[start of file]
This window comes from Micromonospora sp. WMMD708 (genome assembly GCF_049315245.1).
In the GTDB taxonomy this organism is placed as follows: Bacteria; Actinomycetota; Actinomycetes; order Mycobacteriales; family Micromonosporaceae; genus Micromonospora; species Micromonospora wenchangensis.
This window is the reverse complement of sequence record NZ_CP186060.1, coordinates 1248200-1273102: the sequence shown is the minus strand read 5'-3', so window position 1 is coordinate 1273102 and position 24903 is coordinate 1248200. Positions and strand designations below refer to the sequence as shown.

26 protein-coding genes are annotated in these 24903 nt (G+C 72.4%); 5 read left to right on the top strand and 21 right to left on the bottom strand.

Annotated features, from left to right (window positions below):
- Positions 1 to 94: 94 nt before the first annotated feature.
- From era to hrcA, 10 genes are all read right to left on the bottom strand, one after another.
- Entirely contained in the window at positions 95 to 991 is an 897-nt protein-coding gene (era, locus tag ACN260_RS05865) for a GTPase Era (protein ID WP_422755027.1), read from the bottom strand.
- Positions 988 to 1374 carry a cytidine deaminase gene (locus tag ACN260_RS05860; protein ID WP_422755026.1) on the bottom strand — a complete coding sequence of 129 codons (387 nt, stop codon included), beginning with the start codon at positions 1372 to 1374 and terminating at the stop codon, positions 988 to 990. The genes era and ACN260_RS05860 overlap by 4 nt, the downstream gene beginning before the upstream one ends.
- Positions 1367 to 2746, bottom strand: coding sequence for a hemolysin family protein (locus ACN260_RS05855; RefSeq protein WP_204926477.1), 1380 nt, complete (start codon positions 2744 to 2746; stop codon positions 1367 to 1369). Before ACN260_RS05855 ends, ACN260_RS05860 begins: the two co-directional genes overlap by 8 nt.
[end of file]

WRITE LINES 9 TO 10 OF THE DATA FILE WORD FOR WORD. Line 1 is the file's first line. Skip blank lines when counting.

- Positions 988 to 1374 carry a cytidine deaminase gene (locus tag ACN260_RS05860; protein ID WP_422755026.1) on the bottom strand — a complete coding sequence of 129 codons (387 nt, stop codon included), beginning with the start codon at positions 1372 to 1374 and terminating at the stop codon, positions 988 to 990. The genes era and ACN260_RS05860 overlap by 4 nt, the downstream gene beginning before the upstream one ends.
- Positions 1367 to 2746, bottom strand: coding sequence for a hemolysin family protein (locus ACN260_RS05855; RefSeq protein WP_204926477.1), 1380 nt, complete (start codon positions 2744 to 2746; stop codon positions 1367 to 1369). Before ACN260_RS05855 ends, ACN260_RS05860 begins: the two co-directional genes overlap by 8 nt.